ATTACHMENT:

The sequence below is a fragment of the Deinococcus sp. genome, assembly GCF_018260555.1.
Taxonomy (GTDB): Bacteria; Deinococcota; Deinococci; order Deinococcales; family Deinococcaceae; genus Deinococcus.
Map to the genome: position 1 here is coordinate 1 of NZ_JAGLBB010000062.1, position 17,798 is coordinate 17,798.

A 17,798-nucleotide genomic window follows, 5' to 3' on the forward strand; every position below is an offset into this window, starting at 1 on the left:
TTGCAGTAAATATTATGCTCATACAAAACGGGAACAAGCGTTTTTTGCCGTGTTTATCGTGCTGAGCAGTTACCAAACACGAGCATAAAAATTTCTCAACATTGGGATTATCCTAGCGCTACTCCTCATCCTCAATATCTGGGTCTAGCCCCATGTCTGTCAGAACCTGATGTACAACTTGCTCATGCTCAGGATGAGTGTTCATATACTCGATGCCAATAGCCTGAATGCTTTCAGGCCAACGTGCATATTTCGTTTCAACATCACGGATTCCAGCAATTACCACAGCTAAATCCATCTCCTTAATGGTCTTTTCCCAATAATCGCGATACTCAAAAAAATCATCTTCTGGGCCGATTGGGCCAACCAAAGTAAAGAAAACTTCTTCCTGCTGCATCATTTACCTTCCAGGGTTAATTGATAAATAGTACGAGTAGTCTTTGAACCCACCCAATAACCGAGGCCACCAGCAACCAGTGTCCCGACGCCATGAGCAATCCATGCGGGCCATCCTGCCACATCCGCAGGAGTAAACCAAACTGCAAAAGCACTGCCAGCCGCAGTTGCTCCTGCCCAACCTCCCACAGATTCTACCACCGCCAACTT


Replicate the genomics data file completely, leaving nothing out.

The sequence below is a fragment of the Deinococcus sp. genome, assembly GCF_018260555.1.
Taxonomy (GTDB): Bacteria; Deinococcota; Deinococci; order Deinococcales; family Deinococcaceae; genus Deinococcus.
Map to the genome: position 1 here is coordinate 1 of NZ_JAGLBB010000062.1, position 17,798 is coordinate 17,798.

A 17,798-nucleotide genomic window follows, 5' to 3' on the forward strand; every position below is an offset into this window, starting at 1 on the left:
TTGCAGTAAATATTATGCTCATACAAAACGGGAACAAGCGTTTTTTGCCGTGTTTATCGTGCTGAGCAGTTACCAAACACGAGCATAAAAATTTCTCAACATTGGGATTATCCTAGCGCTACTCCTCATCCTCAATATCTGGGTCTAGCCCCATGTCTGTCAGAACCTGATGTACAACTTGCTCATGCTCAGGATGAGTGTTCATATACTCGATGCCAATAGCCTGAATGCTTTCAGGCCAACGTGCATATTTCGTTTCAACATCACGGATTCCAGCAATTACCACAGCTAAATCCATCTCCTTAATGGTCTTTTCCCAATAATCGCGATACTCAAAAAAATCATCTTCTGGGCCGATTGGGCCAACCAAAGTAAAGAAAACTTCTTCCTGCTGCATCATTTACCTTCCAGGGTTAATTGATAAATAGTACGAGTAGTCTTTGAACCCACCCAATAACCGAGGCCACCAGCAACCAGTGTCCCGACGCCATGAGCAATCCATGCGGGCCATCCTGCCACATCCGCAGGAGTAAACCAAACTGCAAAAGCACTGCCAGCCGCAGTTGCTCCTGCCCAACCTCCCACAGATTCTACCACCGCCAACTT